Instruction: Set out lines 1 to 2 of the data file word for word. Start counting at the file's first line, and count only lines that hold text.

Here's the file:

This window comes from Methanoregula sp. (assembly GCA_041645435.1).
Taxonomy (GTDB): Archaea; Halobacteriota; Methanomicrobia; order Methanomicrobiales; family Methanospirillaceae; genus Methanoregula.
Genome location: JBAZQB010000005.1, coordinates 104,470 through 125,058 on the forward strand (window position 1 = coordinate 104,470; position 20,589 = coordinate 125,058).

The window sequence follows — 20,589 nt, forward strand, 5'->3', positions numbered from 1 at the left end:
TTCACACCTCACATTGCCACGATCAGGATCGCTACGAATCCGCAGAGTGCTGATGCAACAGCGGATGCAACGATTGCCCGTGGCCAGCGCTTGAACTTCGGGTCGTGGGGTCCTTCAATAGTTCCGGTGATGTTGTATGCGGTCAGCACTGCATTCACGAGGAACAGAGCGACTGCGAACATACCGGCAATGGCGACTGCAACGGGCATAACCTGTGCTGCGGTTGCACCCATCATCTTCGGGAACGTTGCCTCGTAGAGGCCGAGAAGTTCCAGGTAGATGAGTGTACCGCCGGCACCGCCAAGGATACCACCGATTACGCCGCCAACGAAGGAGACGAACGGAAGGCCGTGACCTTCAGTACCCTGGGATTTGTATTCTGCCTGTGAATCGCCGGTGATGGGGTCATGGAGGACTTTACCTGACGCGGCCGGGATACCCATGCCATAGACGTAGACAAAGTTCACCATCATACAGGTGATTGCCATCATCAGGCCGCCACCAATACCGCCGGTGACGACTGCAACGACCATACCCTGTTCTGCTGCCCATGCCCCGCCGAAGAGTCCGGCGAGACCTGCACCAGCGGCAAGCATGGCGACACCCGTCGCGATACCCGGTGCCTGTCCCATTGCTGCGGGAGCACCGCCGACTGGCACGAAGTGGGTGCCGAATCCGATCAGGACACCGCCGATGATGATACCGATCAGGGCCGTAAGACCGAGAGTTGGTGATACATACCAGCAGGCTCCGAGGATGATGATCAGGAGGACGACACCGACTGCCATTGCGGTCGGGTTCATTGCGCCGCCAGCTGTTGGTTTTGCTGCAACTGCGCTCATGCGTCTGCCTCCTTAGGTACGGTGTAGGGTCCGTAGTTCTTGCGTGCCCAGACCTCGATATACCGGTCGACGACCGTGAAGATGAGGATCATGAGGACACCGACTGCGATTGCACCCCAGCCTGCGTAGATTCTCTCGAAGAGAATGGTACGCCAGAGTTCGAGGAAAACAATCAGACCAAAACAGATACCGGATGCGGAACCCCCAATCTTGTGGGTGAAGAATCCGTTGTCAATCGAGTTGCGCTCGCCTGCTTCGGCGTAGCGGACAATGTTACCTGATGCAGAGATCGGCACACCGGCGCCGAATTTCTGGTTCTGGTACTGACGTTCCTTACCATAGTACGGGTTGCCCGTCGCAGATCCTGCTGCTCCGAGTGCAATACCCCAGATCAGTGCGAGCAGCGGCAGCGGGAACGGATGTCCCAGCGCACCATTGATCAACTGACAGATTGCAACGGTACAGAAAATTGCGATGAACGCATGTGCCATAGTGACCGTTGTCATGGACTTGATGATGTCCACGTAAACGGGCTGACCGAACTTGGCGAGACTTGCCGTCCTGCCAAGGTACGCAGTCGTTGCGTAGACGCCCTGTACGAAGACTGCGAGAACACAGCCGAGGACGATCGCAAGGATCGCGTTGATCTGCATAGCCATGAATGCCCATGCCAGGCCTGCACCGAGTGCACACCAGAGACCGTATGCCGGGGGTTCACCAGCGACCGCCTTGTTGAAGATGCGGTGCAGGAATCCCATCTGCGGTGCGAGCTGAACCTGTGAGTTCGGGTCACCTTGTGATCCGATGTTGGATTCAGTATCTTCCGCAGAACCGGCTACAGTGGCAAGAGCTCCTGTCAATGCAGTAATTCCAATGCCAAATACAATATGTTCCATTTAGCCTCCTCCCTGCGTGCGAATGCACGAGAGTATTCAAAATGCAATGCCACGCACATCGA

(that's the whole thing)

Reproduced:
This window comes from Methanoregula sp. (assembly GCA_041645435.1).
Taxonomy (GTDB): Archaea; Halobacteriota; Methanomicrobia; order Methanomicrobiales; family Methanospirillaceae; genus Methanoregula.